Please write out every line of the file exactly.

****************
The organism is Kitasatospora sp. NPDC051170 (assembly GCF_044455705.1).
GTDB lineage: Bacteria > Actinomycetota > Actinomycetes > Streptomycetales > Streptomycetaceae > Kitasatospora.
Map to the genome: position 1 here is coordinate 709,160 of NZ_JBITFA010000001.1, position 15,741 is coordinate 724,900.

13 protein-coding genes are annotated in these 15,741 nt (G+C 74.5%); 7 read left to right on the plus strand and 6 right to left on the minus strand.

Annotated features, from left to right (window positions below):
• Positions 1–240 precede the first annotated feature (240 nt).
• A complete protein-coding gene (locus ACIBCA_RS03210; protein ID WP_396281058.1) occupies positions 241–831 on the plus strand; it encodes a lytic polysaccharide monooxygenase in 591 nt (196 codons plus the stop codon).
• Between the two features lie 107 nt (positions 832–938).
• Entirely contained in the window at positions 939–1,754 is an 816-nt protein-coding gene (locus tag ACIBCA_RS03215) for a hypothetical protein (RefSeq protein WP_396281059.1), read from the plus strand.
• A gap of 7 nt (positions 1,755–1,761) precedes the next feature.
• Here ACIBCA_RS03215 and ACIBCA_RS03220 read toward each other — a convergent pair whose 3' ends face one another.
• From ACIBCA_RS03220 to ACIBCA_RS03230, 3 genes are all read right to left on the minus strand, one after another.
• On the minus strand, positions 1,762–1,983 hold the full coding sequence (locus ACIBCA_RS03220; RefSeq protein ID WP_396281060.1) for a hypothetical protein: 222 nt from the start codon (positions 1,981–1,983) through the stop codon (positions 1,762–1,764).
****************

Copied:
The organism is Kitasatospora sp. NPDC051170 (assembly GCF_044455705.1).
GTDB lineage: Bacteria > Actinomycetota > Actinomycetes > Streptomycetales > Streptomycetaceae > Kitasatospora.
Map to the genome: position 1 here is coordinate 709,160 of NZ_JBITFA010000001.1, position 15,741 is coordinate 724,900.

13 protein-coding genes are annotated in these 15,741 nt (G+C 74.5%); 7 read left to right on the plus strand and 6 right to left on the minus strand.

Annotated features, from left to right (window positions below):
• Positions 1–240 precede the first annotated feature (240 nt).
• A complete protein-coding gene (locus ACIBCA_RS03210; protein ID WP_396281058.1) occupies positions 241–831 on the plus strand; it encodes a lytic polysaccharide monooxygenase in 591 nt (196 codons plus the stop codon).
• Between the two features lie 107 nt (positions 832–938).
• Entirely contained in the window at positions 939–1,754 is an 816-nt protein-coding gene (locus tag ACIBCA_RS03215) for a hypothetical protein (RefSeq protein WP_396281059.1), read from the plus strand.
• A gap of 7 nt (positions 1,755–1,761) precedes the next feature.
• Here ACIBCA_RS03215 and ACIBCA_RS03220 read toward each other — a convergent pair whose 3' ends face one another.
• From ACIBCA_RS03220 to ACIBCA_RS03230, 3 genes are all read right to left on the minus strand, one after another.
• On the minus strand, positions 1,762–1,983 hold the full coding sequence (locus ACIBCA_RS03220; RefSeq protein ID WP_396281060.1) for a hypothetical protein: 222 nt from the start codon (positions 1,981–1,983) through the stop codon (positions 1,762–1,764).